Canadian wrestler Chris Benoit had 10 times the normal amount of testosterone in his body when he hanged himself, officials said Tuesday.

"This level of testosterone indicates that he had been using testosterone some time prior to the day that he died," Dr. Kris Sperry, chief medical examiner for the Georgia Bureau of Investigation, said Tuesday.

It appeared to have been injected in Benoit's body shortly before he died, authorities said.

The testosterone, a synthetic version of the primary male sex hormone, is considered an anabolic steroid.

The elevated level "is an indicator that he had been injecting testosterone, but how much, how frequently, how often and for how long is something that cannot be answered through this," Sperry said.

Benoit's body also contained the anti-anxiety drug Xanax and the painkiller hydrocodone, authorities said.

However, there was no evidence to show that steroids played a role in the death of his wife and young son.

"An elevation of that ratio does not translate into something abnormal in a person's thought process or behaviour,'' Sperry said.

Benoit tested negative for alcohol, authorities said.

His wife Nancy's body also contained a "therapeutic" amount of sedatives in her body when she was killed, Sperry said at the news conference held in Decatur, Ga.

She tested positive for Xanax, hydrocodone and the painkiller hydromorphone.

Sperry noted that her body was decomposing and that would affect the ability to interpret results reliably.

Nancy also had a blood-alcohol level of .184. "All of this alcohol could be due to the decompositional process," Sperry said.

Sperry said their seven-year-old son Daniel also appeared to have been sedated when he was asphyxiated.

"It is our opinion that Daniel Benoit was sedated at the time that he was murdered," Sperry said.

The Xanax level in Daniel's body was "relatively elevated, and also, Xanax is not a drug that would normally be given to a child for routine purposes," Sperry said.

Authorities said tests for steroids or human growth hormones could not be performed on the boy because of a lack of urine.

Police say Benoit killed his wife and seven-year-old son in their home near Atlanta last month and then hanged himself on the cable of a weight machine.

Authorities found anabolic steroids inside the gated home, leading officials to wonder if the drugs played a role in the killings.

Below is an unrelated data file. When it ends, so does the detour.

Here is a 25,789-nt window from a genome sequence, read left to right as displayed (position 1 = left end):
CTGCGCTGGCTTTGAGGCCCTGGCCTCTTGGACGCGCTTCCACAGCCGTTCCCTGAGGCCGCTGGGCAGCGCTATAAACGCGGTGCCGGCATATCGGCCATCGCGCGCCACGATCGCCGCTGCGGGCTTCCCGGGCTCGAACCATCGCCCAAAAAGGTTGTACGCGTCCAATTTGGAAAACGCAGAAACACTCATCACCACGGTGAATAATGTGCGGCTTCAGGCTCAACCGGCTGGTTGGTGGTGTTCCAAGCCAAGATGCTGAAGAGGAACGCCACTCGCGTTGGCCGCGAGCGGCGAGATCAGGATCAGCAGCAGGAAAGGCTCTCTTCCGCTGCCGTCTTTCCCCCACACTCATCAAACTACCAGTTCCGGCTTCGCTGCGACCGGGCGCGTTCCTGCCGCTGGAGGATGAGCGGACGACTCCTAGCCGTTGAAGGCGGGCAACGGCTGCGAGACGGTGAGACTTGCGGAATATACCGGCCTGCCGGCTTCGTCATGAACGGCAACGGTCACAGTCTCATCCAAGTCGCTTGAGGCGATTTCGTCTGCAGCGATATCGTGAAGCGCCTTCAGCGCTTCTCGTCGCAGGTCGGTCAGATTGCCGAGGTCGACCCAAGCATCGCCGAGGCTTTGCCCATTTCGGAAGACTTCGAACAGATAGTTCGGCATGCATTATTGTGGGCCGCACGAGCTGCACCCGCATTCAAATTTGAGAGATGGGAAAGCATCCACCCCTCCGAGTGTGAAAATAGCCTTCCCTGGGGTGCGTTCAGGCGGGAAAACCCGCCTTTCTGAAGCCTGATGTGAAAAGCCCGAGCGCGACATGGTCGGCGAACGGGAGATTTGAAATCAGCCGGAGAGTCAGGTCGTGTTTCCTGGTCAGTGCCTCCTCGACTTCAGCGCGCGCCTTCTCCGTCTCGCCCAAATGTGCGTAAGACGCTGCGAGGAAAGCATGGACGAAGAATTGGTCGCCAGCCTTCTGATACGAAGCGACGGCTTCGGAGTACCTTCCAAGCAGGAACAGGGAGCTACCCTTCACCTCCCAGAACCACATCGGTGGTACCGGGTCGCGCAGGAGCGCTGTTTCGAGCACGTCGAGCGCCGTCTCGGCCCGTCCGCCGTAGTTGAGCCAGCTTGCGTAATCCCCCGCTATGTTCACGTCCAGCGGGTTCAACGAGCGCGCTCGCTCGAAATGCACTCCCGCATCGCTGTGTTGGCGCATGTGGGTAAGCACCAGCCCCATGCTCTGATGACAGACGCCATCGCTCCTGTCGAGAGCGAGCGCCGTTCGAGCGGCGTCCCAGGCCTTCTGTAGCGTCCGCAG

Some experts believe steroids can cause paranoia, depression and violent outbursts.

But Sperry warned that there was conflicting scientific information on whether steroids spark extreme anger, known as "roid rage."

"This a question that basically no one knows the answer to,'' Sperry said.

"There is conflicting scientific data as to whether or not testosterone creates mental disorders or leads to outbursts of rage,'' he said. "There's data that suggests it and other data that refute it.''

Physician arrested

Following the slayings, federal authorities arrested Benoit's personal physician, Dr. Phil Astin, with improperly prescribing painkillers and other drugs to patients other than Benoit. He has pleaded not guilty.

Investigators have raided Astin's office several times since the deaths, seizing prescription records and other medical documents.

Before he was charged, Astin told The Associated Press he prescribed testosterone for Benoit, a longtime friend, in the past.

Astin would not say what medications he prescribed when Benoit visited his office June 22, the day police believe Benoit killed his wife.

On Saturday, three weeks after Nancy and Daniel Benoit were murdered, friends and family paid their last respects at a private funeral service in Florida. Nancy Benoit's family lives in the state.

The Montreal-born Benoit was a World Wrestling Entertainment (WWE) superstar with a wholesome, family-man image.

Despite that appearance, however, his wife filed for divorce in 2003, alleging "cruel treatment.''

She later dropped the complaint, as well as a request for a restraining order in which she alleged Benoit threatened her and smashed furniture.

Nancy was a wrestling stage manager who married Benoit, described as "The Canadian Crippler" in the ring, in 2000.

Benoit's father has said private services for him were to be held in Canada. It's not known whether those services have taken place.

WWE owner Vince McMahon, who did not show up to the funeral of Nancy Daniel, has urged the public not to assume steroids were behind the double murder-suicide.

A WWE statement said Benoit passed a random drug test in April.

With files from The Associated Press